Approximately 150,000-200,000 bariatric surgical procedures are performed each year in the United States, and another 100,000 are performed each year in Europe. The estimated prevalence of PBH is ~ 30,000 in the United States and ~ 25,000 in the European Union. As the number of bariatric surgeries to treat obesity and related comorbidities has increased, so too has the number of individuals who experience PBH, with symptoms typically developing 12 to 18 months following surgery. PBH can occur with a range of severity in post-bariatric surgery patients. Mild to moderate hypoglycemia may be managed largely through dietary carbohydrate restriction. Severe hypoglycemia is more common in patients who have undergone a Roux-en-Y procedure, which can result in refractory postprandial hyperinsulinemic hypoglycemia leading to devastating neuroglycopenic outcomes, such as loss of consciousness, seizures, coma, or death. Severe PBH can be debilitating with a significant negative impact on quality of life. There is no approved pharmacologic therapy.
Eiger is a clinical-stage biopharmaceutical company committed to bringing to market novel products for the treatment of rare diseases. The company has built a diverse portfolio of well-characterized product candidates with the potential to address diseases for which the unmet medical need is high, the biology for treatment is identified, and for which an effective therapy is urgently needed.
Note Regarding Forward-Looking Statements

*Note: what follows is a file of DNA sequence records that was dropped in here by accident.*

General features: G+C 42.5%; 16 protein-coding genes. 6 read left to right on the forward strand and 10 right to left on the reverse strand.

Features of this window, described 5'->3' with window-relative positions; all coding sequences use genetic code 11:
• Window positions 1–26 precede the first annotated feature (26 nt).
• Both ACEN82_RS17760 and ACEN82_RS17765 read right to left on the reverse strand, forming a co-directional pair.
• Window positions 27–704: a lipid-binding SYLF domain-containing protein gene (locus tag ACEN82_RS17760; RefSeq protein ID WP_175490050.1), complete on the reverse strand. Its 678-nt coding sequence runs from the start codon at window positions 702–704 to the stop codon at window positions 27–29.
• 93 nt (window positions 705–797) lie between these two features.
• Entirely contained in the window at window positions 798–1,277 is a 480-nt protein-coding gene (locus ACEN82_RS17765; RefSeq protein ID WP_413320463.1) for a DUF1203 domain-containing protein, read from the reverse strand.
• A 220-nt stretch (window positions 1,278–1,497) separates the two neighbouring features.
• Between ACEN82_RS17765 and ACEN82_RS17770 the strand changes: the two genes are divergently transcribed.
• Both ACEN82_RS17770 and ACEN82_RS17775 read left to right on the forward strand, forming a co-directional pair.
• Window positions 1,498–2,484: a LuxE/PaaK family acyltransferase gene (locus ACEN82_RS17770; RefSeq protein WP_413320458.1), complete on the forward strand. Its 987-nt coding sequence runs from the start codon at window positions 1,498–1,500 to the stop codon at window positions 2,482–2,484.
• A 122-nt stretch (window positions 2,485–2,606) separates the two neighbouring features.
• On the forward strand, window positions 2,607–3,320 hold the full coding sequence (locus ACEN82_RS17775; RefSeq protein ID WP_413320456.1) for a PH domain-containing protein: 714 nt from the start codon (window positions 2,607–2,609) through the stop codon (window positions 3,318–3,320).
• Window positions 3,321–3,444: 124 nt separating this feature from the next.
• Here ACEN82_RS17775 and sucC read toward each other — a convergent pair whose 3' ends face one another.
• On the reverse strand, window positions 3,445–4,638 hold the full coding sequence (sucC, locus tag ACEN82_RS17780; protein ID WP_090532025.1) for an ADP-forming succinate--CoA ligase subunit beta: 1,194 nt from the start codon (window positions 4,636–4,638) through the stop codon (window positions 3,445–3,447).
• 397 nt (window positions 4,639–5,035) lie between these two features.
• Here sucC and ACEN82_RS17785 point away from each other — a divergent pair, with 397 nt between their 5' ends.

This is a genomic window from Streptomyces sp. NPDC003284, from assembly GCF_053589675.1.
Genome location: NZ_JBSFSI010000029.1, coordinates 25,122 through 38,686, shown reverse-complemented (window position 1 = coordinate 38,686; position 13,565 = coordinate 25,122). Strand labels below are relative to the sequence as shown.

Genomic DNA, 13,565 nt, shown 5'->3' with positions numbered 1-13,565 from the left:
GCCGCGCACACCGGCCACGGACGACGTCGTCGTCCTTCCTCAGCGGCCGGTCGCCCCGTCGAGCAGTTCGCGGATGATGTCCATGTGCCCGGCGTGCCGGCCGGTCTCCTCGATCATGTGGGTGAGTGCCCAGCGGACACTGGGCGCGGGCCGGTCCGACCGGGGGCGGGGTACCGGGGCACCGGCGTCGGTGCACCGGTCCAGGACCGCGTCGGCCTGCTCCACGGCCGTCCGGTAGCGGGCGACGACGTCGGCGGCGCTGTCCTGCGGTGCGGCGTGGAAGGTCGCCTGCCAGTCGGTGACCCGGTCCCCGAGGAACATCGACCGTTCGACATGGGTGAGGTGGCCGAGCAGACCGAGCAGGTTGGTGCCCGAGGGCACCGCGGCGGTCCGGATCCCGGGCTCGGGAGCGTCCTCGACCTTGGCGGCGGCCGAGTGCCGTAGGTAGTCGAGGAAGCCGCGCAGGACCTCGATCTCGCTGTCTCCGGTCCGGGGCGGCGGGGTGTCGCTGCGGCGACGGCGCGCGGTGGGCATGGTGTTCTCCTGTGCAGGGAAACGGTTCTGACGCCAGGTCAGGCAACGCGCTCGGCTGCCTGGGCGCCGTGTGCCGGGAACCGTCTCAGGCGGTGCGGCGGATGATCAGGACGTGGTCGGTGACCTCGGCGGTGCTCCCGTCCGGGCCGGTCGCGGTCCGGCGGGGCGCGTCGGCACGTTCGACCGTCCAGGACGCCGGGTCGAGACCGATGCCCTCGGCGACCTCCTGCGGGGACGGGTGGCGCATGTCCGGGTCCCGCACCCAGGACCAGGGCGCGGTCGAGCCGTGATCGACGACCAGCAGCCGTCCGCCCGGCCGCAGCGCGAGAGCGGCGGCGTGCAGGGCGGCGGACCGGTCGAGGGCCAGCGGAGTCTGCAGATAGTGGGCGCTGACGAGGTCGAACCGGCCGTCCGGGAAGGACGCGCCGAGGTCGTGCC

This press release contains forward-looking statements that involve substantial risks and uncertainties. All statements, other than statements of historical facts, included in this press release regarding our strategy, future operations, future financial position, future revenue, projected expenses, prospects, plans and objectives, intentions, beliefs and expectations of management are forward-looking statements. These forward-looking statements may be accompanied by such words as “anticipate,” “believe,” “could,” “estimate,” “expect,” “forecast,” “intend,” “may,” “plan,” “potential,” “project,” “target,” “will” and other words and terms of similar meaning. Examples of such statements include, but are not limited to, whether or not pegylated interferon lambda-1a or lonafarnib or ubenimex or exendin 9-39 may be further developed and approved, whether phase 2 studies of exendin 9-39 will show safety and activity consistent with early clinical results, statements relating to the availability of cash for Eiger’s future operations, Eiger’s ability to develop its drug candidates for potential commercialization, the timing of the commencement and number and completion of Phase 2 trials and whether the products can be successfully developed or commercialized. Various important factors could cause actual results or events to differ materially from the forward-looking statements that Eiger makes, including the risks described in the “Risk Factors” sections in the Annual Report on Form 10-K for the period ended December 31, 2015 and our periodic reports filed with the Securities and Exchange Commission. We assume no obligation to update any forward-looking statements, except as required by law.
SOURCE Eiger Bio, Inc.